There's a coven in the oven on American Horror Story this year. I just hope what's cooking doesn't taste too much like gumbo.
I am a big supporter of American Horror Story, which returns for its third season, Wednesday, Oct. 9 on FX Canada. The series, which resets with a brand new tale every year, has earned my respect because it has been unlike any other show on television.
Yes, creators Ryan Murphy and Brad Falchuk tend to throw everything from the horror and thriller genres up against the wall to see what sticks. But I have appreciated the rare feeling of not having a clue what's going to happen.
Which brings us to season three, the full title of which is American Horror Story: Coven. Many of our favourite actors from the first two seasons are back, including Jessica Lange, Sarah Paulson, Evan Peters, Taissa Farmiga, Lily Rabe, Frances Conroy and Denis O'Hare. And in adding the likes of Kathy Bates, Angela Bassett, Emma Roberts, Gabourey Sidibe and Patti LuPone, obviously there's a deep pool of talent from which to draw.
But when I initially saw clips from the first season of American Horror Story, I thought, "Wow, this looks unique, cool." Same thing when I saw clips from the second season. In the clips I've seen for season three, even though the story has more than one locale and bounces around in time, the New Orleans-heavy angle makes it look a little familiar, just in terms of atmosphere.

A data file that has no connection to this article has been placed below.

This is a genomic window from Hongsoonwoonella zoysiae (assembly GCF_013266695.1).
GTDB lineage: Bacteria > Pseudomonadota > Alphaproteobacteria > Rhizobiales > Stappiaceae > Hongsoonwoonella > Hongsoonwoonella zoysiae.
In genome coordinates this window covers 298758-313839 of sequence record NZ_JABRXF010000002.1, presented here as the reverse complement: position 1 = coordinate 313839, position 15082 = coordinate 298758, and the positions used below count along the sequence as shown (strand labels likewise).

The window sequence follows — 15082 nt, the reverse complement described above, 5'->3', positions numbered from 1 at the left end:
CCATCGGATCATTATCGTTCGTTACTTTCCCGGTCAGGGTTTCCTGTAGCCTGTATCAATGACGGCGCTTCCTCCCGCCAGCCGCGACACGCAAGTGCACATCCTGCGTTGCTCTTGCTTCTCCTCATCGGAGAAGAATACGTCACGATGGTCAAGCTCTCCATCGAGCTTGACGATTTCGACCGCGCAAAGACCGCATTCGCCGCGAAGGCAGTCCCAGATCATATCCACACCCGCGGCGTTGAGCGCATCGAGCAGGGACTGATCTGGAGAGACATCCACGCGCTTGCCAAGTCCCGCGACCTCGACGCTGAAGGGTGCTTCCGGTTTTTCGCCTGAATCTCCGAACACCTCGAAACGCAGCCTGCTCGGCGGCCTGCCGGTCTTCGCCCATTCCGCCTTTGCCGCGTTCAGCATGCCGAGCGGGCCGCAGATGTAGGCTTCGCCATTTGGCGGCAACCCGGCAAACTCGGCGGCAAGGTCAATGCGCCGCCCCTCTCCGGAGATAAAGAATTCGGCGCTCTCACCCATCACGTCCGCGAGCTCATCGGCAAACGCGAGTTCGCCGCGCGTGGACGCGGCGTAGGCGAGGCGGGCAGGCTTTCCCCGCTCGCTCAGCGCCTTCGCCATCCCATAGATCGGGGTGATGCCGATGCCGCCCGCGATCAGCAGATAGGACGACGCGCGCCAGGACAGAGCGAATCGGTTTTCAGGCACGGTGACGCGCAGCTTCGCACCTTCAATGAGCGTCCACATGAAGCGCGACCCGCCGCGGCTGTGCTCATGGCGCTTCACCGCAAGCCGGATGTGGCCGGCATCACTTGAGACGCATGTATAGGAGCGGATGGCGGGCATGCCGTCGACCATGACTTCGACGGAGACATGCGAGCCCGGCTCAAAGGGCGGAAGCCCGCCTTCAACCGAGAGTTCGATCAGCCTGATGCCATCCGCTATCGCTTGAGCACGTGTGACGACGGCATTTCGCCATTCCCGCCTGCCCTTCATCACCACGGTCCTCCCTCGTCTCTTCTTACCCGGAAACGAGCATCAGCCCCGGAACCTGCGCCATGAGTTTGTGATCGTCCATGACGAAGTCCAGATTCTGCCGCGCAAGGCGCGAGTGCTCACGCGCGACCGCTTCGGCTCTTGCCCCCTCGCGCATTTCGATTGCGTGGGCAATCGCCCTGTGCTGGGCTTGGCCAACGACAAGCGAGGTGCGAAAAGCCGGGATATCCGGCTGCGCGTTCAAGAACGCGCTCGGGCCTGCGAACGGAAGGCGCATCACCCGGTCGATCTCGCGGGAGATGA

I don't want American Horror Story to feel like True Blood or The Vampire Diaries or its new spinoff The Originals, which also is set in New Orleans. Obviously American Horror Story will go further than any of those shows -- that's what it does, and I love it. But when I first heard about the third season, my reaction was, "Witches in New Orleans, really?" And I hated having that reaction, because I love this show.
There are so many less-explored parts of North America from a storytelling perspective, and where the insertion of evil would be less stereotypical, you know?
"There is something in (New Orleans) that is unique in this country, and it has a kind of power," Lange counters. "It has an authenticity that I think is lacking from most places in this country now. It has a sense of history, and the people live in the past and the present.
"There is something about New Orleans that is going to inform all our characters, inform this story, inform the writing, the look of the place, everything, and it's inescapable. When you are on the street there, there is something that's so hypnotic. It's almost drug-like."
Nothing against the actual city, but as a viewer, how many times do I want to be drugged by New Orleans?
I still am greatly looking forward to American Horror Story: Coven. But New Orleans is a familiar setting in the entertainment world. This show always has been different, and I want it to stay that way. Please don't go "bayou bonkers."